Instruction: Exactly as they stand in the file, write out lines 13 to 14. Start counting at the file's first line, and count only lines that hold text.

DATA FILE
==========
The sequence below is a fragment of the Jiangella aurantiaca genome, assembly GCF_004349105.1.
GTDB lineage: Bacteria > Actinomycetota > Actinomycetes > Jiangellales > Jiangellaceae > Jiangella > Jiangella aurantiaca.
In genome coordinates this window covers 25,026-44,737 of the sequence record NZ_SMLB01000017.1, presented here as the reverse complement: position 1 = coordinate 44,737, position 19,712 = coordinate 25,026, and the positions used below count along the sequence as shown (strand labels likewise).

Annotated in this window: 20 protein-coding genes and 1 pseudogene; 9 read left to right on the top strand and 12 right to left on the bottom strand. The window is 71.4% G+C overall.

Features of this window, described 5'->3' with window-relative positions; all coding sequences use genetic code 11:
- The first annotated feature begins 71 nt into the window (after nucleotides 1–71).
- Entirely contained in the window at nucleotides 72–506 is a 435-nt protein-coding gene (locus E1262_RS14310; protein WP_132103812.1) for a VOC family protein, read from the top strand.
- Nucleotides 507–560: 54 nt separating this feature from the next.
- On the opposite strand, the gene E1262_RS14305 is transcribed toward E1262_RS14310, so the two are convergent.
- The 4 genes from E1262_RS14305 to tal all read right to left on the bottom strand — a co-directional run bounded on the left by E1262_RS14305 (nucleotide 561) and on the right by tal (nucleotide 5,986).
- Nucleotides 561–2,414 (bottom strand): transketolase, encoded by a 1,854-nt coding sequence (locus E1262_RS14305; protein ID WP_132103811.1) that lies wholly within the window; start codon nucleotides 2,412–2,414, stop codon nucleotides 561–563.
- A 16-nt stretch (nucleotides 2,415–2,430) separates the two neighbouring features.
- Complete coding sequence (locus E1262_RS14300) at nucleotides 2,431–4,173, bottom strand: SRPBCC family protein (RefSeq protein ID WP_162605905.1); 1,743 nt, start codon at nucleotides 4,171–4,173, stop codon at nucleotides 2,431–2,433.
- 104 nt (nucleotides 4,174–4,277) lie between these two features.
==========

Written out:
- Complete coding sequence (locus E1262_RS14300) at nucleotides 2,431–4,173, bottom strand: SRPBCC family protein (RefSeq protein ID WP_162605905.1); 1,743 nt, start codon at nucleotides 4,171–4,173, stop codon at nucleotides 2,431–2,433.
- 104 nt (nucleotides 4,174–4,277) lie between these two features.